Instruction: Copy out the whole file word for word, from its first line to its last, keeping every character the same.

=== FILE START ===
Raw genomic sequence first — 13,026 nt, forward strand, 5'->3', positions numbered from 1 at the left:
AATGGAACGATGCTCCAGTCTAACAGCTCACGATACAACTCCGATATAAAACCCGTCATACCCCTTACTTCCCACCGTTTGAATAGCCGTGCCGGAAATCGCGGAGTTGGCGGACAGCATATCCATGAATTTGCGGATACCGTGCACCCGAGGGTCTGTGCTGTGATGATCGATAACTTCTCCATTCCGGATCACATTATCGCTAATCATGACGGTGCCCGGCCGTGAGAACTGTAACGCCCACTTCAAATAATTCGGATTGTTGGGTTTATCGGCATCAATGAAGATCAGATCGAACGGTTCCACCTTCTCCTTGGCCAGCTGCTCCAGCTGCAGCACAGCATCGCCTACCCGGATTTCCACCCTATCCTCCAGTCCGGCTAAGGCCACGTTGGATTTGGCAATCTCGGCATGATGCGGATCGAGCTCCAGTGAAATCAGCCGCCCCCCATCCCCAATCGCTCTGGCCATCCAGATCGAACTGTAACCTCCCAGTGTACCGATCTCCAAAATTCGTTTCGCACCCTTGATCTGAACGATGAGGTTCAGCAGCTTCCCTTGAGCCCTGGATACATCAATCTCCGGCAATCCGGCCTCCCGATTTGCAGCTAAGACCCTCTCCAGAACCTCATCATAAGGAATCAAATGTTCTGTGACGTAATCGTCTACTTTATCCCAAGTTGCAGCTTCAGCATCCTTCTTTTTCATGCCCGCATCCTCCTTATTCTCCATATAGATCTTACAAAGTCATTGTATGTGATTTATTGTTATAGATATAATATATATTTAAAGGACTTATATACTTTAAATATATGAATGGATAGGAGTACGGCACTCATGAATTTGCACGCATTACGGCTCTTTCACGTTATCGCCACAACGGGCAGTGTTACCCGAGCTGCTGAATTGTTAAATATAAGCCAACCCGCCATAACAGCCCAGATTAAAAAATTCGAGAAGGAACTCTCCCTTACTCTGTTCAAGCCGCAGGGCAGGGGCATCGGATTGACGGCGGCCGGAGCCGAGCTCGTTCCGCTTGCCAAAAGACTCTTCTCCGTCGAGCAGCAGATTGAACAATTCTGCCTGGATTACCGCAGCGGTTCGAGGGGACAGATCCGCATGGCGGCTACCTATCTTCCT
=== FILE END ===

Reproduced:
Raw genomic sequence first — 13,026 nt, forward strand, 5'->3', positions numbered from 1 at the left:
AATGGAACGATGCTCCAGTCTAACAGCTCACGATACAACTCCGATATAAAACCCGTCATACCCCTTACTTCCCACCGTTTGAATAGCCGTGCCGGAAATCGCGGAGTTGGCGGACAGCATATCCATGAATTTGCGGATACCGTGCACCCGAGGGTCTGTGCTGTGATGATCGATAACTTCTCCATTCCGGATCACATTATCGCTAATCATGACGGTGCCCGGCCGTGAGAACTGTAACGCCCACTTCAAATAATTCGGATTGTTGGGTTTATCGGCATCAATGAAGATCAGATCGAACGGTTCCACCTTCTCCTTGGCCAGCTGCTCCAGCTGCAGCACAGCATCGCCTACCCGGATTTCCACCCTATCCTCCAGTCCGGCTAAGGCCACGTTGGATTTGGCAATCTCGGCATGATGCGGATCGAGCTCCAGTGAAATCAGCCGCCCCCCATCCCCAATCGCTCTGGCCATCCAGATCGAACTGTAACCTCCCAGTGTACCGATCTCCAAAATTCGTTTCGCACCCTTGATCTGAACGATGAGGTTCAGCAGCTTCCCTTGAGCCCTGGATACATCAATCTCCGGCAATCCGGCCTCCCGATTTGCAGCTAAGACCCTCTCCAGAACCTCATCATAAGGAATCAAATGTTCTGTGACGTAATCGTCTACTTTATCCCAAGTTGCAGCTTCAGCATCCTTCTTTTTCATGCCCGCATCCTCCTTATTCTCCATATAGATCTTACAAAGTCATTGTATGTGATTTATTGTTATAGATATAATATATATTTAAAGGACTTATATACTTTAAATATATGAATGGATAGGAGTACGGCACTCATGAATTTGCACGCATTACGGCTCTTTCACGTTATCGCCACAACGGGCAGTGTTACCCGAGCTGCTGAATTGTTAAATATAAGCCAACCCGCCATAACAGCCCAGATTAAAAAATTCGAGAAGGAACTCTCCCTTACTCTGTTCAAGCCGCAGGGCAGGGGCATCGGATTGACGGCGGCCGGAGCCGAGCTCGTTCCGCTTGCCAAAAGACTCTTCTCCGTCGAGCAGCAGATTGAACAATTCTGCCTGGATTACCGCAGCGGTTCGAGGGGACAGATCCGCATGGCGGCTACCTATCTTCCT